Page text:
Anarta, Ānarta, Anārta: 10 definitions
Anarta means something in Hinduism, Sanskrit. If you want to know the exact meaning, history, etymology or English translation of this term then check out the descriptions on this page. Add your comment or reference to a book if you want to contribute to this summary article.
Purana and Itihasa (epic history)Source: Cologne Digital Sanskrit Dictionaries: The Purana Index
1a) Ānarta (आनर्त).——(c)—a western country; that of Kṛṣṇa;1 on the way from Dvāraka to Indraprastha.2 Its king went to Syamantapañcaka for solar eclipse.3 Destroyed by Dvivida;4 named after Śaryāti; its capital Kuśasthalī.5
- 1) Bhāgavata-purāṇa I. 11. 1.
- 2) Ib. X. 71. 21.
- 3) Ib. X. 82. 13; Brahmāṇḍa-purāṇa II. 16. 62; Matsya-purāṇa 12. 22.
- 4) Ib. X. 67. 4.
- 5) Vāyu-purāṇa 86. 24; Viṣṇu-purāṇa IV. 1. 64.
- 1) Bhāgavata-purāṇa IX. 3. 27; Brahmāṇḍa-purāṇa III. 61. 18; Vāyu-purāṇa 86. 23-24; Viṣṇu-purāṇa IV. 1. 63-4.
- 2) Matsya-purāṇa 12. 21-2.
1c) A son of Vītihotra.*
- * Matsya-purāṇa 43. 49.
- 1) Bhāgavata-purāṇa I. 10, 35; 14. 25; IX. 3. 28; X. 52. 15; Matsya-purāṇa 114. 51.
- 2) Bhāgavata-purāṇa X. 86. 20.
- 3) Vāyu-purāṇa 45. 131.
Anārta (अनार्त) is a name mentioned in the Mahābhārata (cf. V.7.4, VI.10.50, VIII.4.7) and represents one of the many proper names used for people and places. Note: The Mahābhārata (mentioning Anārta) is a Sanskrit epic poem consisting of 100,000 ślokas (metrical verses) and is over 2000 years old.
The Purana (पुराण, purāṇas) refers to Sanskrit literature preserving ancient India’s vast cultural history, including historical legends, religious ceremonies, various arts and sciences. The eighteen mahapuranas total over 400,000 shlokas (metrical couplets) and date to at least several centuries BCE.
Natyashastra (theatrics and dramaturgy)Source: Wisdom Library: Nāṭya-śāstra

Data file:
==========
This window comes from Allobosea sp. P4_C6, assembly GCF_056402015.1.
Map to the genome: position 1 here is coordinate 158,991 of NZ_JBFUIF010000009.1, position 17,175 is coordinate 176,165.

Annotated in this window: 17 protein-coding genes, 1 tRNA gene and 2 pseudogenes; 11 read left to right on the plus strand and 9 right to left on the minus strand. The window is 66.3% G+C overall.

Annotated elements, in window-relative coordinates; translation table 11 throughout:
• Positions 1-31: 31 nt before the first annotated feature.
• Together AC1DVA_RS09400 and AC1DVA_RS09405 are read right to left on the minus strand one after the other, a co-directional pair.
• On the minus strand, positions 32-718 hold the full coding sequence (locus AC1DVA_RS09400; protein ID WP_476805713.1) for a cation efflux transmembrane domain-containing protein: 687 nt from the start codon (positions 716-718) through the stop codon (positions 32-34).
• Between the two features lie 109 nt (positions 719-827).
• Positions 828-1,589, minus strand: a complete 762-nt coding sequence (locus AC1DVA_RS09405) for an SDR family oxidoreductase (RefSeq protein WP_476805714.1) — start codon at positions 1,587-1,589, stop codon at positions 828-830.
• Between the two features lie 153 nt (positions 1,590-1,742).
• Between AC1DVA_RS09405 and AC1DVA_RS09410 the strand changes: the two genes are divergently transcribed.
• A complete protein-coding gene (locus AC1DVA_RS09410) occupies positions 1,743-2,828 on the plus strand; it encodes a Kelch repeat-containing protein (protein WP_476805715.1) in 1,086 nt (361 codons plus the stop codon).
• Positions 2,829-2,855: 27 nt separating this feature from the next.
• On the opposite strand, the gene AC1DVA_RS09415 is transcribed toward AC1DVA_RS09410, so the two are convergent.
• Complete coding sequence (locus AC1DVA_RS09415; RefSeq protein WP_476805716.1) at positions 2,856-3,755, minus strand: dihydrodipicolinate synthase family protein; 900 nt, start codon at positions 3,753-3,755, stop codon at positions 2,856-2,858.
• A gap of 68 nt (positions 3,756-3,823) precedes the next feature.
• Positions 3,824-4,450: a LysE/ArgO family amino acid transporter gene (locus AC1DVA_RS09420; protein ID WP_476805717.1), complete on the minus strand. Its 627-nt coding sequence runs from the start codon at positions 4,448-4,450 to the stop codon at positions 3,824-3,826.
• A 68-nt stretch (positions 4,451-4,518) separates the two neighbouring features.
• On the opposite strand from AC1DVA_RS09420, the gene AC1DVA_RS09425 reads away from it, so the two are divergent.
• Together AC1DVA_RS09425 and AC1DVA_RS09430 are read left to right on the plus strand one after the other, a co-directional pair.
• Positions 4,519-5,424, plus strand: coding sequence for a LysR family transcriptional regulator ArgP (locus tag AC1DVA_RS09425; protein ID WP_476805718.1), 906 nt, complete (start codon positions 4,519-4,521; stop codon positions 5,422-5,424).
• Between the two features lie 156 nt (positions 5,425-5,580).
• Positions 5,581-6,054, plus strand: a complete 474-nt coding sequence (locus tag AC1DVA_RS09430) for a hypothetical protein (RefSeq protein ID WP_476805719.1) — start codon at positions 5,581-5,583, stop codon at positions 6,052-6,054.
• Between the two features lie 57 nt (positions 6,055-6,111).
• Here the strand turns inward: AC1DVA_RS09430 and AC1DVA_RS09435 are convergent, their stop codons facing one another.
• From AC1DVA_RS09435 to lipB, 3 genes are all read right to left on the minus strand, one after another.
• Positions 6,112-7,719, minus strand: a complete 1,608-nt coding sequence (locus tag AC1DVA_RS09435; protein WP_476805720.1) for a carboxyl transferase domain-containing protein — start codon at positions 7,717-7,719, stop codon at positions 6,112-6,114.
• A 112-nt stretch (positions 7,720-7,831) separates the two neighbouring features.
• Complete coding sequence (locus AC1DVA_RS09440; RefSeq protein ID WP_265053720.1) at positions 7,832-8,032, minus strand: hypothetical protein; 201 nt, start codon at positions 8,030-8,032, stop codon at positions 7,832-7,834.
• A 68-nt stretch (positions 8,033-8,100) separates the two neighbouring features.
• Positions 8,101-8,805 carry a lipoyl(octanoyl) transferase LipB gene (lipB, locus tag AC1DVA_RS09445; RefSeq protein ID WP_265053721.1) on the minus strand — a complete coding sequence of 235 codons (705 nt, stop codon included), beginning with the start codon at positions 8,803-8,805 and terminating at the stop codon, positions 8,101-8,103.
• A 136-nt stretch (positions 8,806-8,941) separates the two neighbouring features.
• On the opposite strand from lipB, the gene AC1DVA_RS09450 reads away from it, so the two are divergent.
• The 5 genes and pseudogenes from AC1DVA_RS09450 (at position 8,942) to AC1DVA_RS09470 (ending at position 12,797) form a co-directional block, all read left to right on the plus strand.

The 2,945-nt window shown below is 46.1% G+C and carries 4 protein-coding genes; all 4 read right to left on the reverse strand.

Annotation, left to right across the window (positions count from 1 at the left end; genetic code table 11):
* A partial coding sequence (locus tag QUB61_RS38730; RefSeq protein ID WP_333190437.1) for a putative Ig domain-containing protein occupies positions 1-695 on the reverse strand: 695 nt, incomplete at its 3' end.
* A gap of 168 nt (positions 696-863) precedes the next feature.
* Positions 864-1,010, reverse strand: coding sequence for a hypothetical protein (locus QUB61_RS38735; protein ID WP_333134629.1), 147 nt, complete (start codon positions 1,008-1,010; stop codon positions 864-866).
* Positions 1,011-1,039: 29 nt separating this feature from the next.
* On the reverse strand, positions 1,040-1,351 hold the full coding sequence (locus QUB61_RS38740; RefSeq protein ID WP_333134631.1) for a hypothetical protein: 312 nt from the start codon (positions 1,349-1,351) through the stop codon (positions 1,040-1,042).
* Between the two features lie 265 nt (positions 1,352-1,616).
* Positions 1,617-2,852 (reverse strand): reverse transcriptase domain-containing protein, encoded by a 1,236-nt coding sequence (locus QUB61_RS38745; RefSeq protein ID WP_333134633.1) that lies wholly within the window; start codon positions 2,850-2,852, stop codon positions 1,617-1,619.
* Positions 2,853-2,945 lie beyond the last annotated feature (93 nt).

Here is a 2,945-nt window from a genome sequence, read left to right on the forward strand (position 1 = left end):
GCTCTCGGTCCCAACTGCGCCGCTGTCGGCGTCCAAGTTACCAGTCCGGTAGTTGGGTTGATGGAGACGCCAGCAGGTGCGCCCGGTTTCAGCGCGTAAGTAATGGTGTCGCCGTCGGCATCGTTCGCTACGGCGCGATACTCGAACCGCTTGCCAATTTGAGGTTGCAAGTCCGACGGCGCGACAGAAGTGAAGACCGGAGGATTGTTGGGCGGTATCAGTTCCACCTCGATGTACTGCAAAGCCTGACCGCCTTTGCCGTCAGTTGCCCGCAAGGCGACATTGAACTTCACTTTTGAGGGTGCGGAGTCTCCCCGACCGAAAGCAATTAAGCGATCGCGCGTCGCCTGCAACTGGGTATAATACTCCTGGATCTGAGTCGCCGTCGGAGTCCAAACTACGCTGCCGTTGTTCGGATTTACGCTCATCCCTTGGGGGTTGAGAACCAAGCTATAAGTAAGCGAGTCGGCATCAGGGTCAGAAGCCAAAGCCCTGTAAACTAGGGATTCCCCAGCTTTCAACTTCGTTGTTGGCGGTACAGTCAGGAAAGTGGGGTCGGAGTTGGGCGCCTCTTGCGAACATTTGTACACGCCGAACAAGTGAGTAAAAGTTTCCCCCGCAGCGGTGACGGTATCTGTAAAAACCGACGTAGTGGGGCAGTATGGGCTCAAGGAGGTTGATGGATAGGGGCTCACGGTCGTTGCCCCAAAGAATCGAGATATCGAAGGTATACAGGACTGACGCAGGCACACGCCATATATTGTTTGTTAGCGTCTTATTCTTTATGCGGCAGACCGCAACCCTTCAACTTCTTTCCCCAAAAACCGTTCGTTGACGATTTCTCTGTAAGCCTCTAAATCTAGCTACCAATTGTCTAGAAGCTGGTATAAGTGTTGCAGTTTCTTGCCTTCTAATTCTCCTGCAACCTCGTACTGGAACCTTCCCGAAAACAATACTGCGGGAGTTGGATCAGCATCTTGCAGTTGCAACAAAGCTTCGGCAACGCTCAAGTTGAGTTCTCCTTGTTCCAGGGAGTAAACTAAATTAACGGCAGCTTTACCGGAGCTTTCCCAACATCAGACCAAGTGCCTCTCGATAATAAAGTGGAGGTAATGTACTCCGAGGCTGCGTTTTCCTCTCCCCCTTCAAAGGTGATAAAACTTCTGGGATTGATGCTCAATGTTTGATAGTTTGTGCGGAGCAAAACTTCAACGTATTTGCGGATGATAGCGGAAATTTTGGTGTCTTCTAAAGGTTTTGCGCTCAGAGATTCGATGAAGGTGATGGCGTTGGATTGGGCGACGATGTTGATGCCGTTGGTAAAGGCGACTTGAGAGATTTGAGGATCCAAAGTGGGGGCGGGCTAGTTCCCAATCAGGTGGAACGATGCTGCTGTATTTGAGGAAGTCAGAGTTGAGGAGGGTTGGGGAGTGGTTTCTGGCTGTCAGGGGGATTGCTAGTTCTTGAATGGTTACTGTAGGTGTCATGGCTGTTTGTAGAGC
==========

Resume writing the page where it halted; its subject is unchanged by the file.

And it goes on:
Ānarta (आनर्त) is the name of a country pertaining to the Āvantī local usage (pravṛtti) according to the Nāṭyaśāstra chapter 14. These pravṛttis provide information regarding costumes, languages, and manners in different countries of the world. It is mentioned that this local usage (adopted by these countries) depends on the grand style (sāttvatī) and the graceful style (kaiśikī).
Natyashastra (नाट्यशास्त्र, nāṭyaśāstra) refers to both the ancient Indian tradition (śāstra) of performing arts, (nāṭya, e.g., theatrics, drama, dance, music), as well as the name of a Sanskrit work dealing with these subjects. It also teaches the rules for composing dramatic plays (nataka) and poetic works (kavya).
Kavya (poetry)Source: Shodhganga: The Kavyamimamsa of Rajasekhara
Anarta (अनर्त) is the name a locality mentioned in Rājaśekhara’s 10th-century Kāvyamīmāṃsā.—It includes northern Gujrata and portions of the Malwa country. Its capital name was Anarttapura, Afterwards it called Anandapura and modern times it known as Vadnagar.
Kavya (काव्य, kavya) refers to Sanskrit poetry, a popular ancient Indian tradition of literature. There have been many Sanskrit poets over the ages, hailing from ancient India and beyond. This topic includes mahakavya, or ‘epic poetry’ and natya, or ‘dramatic poetry’.
Vaishnavism (Vaishava dharma)Source: Devotees Vaishnavas: Śrī Garga Saṃhitā
Ānarta (आनर्त) is the name of an ancient king from the Sūrya dynasty (sūryavaṃśa), in the Gargasaṃhitā chapter 6.3. Accordingly, “[...] a noble-hearted king named Ānarta was born in the Sūrya dynasty. The country of Ānartadeśa, which was created where there once was only the ocean filled with terrible sounds, was named after him. His son was the virtuous king Raivata, who ruled the kingdom from his capitol Kuśasthalī”.